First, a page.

By Joe Garratt, Chair: British Vets Fencing Association

Until the early 1980s, there was no structure in Britain for veteran fencers, so we all had to take our chance along with younger fencers at regular competitions around the country. Henry de Silva, a fencer and coach from the English midlands decided to do something about it and bring us into line with our neighbours in France, Germany and Belgium, where veterans - over 35's or over 40s - were recognised as a category in many regional and national competitions. Henry gathered a group of like-minded people around him and became our ambassador at large, building a network of contacts and fixtures in mainland Europe, South Africa, Australia and indeed the USA. He also inaugurated the British National Championships for veterans - men over 45 and women over 40. By 1987, there were about 100 active vets, enough to form theNational Veterans Association-NVA . We started a series of friendly visits and representative team matches with other European countries. Unofficial British Commonwealth championships are now a regular event - this year in Johannesburg.

The next milestone was the formation of the European Veterans Fencing Committee - EVFC. An inaugural European team championship was held in Leicester, England in 1991 with five countries taking part. Since then EVFC members have taken it in turn to organise team and individual championships in alternate years. The most recent of these in Moulins, France attracted over 500 entries from countries as far apart as Spain to Sweden, Britain to Russia. Meanwhile bilateral international friendly matches continued. Late in 1994 was our first visit from the USA vet squad, Max and Diane Garrett, Jim Campoli, Diane Kallus, Donald Benge, Susan Moss, Ray Sexton and many others who after the match joined us for our Christmas dinner. Together with Germany, Belgium and Italy we were invited back to St Pete Beach, Florida in 1995.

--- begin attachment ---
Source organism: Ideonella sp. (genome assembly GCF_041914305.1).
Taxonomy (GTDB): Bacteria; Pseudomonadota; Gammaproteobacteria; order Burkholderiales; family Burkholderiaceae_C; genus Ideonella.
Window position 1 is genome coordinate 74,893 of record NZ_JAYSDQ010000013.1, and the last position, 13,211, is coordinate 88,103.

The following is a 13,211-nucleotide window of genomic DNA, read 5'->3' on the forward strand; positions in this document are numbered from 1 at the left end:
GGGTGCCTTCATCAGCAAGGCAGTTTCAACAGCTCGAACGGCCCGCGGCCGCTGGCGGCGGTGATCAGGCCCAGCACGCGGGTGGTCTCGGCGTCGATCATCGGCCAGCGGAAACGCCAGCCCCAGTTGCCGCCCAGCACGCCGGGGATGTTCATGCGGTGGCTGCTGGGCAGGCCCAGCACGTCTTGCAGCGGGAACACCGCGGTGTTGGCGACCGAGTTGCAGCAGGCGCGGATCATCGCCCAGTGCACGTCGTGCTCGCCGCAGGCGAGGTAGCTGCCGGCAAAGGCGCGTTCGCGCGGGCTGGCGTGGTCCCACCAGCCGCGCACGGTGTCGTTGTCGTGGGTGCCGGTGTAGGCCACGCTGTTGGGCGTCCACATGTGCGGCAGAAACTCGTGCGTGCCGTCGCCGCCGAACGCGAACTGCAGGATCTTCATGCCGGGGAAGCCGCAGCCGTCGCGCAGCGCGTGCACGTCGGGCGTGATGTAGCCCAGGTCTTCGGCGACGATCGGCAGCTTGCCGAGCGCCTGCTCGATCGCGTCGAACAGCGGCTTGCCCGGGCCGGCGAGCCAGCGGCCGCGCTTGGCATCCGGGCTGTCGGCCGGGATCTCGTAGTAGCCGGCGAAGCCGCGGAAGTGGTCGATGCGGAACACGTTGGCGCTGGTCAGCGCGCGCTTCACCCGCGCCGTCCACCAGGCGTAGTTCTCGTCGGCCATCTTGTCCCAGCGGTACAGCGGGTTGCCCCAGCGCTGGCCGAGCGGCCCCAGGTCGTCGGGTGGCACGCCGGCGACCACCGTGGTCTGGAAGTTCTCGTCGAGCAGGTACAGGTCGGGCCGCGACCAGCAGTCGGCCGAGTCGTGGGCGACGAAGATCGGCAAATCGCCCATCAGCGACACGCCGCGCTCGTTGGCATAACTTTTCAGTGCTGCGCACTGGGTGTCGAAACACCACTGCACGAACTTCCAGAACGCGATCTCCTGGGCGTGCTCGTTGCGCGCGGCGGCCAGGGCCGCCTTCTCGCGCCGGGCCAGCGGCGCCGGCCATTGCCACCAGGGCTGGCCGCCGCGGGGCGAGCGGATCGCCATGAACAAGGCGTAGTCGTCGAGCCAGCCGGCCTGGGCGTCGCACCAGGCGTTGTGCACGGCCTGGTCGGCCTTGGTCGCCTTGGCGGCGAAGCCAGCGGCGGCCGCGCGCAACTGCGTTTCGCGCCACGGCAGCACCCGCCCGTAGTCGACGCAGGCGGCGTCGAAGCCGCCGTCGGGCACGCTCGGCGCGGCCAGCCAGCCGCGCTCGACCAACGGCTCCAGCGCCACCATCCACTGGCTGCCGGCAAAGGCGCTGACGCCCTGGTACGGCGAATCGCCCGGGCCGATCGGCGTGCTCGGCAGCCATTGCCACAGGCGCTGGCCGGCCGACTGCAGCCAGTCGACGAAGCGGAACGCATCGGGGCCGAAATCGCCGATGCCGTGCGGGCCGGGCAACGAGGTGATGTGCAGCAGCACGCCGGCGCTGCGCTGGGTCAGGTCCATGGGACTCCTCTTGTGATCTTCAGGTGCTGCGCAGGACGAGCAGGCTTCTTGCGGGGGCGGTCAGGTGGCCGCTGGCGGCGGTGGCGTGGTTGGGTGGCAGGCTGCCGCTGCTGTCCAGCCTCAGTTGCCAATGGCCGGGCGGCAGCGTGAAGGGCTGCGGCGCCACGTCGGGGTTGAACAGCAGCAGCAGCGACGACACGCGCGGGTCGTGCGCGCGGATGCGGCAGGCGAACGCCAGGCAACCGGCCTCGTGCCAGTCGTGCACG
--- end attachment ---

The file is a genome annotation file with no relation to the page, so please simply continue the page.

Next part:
In 1997, NVA became fully recognised by the British Fencing Association as the controlling body for veteran fencing in the UK. Founder Henry became our Life President. The vet fencing movement was recognised by FIE. Men's epee events for the 40+, 50+ and 60+ age groups were included in the official World Championships in Cape Town, South Africa,. The 1998 World Championships in Switzerland again included vets events, men's epee and women's foil. This time we were glad to see a strong USA contingent who carried off the gold in the over 60s epee. We just made the top of the table with gold, silver and bronze. In 1999 Hungary, a leading EVFC member, bravely offered to host the first 5 weapon, 2 age-group vets world championship, where Britain and USA figured prominently.

We probably share with the USA and some other countries the problem of fairly selecting national representative teams. Ranking is based on the results of our annual championships, and were are constantly trying to find ways of improving the selection procedure . But with most members still active in business and travelling round the world in pursuit of fun-fencing we never seem to have the time to organise more national qualifying events.

In Britain, Europe and, it seems all round the world, vet fencing is growing. Our membership now tops 200. We could find somewhere in UK or Europe to fence every weekend against people who in the past few years have become our friends, and be sure of a fair and friendly competitive spirit.

I could fill in all the details and go on for pages, but have some work to do in connection with our friendly international in Germany next week, so I'll quit for now!

Joe Garratt
29 September 1999

National Veterans Association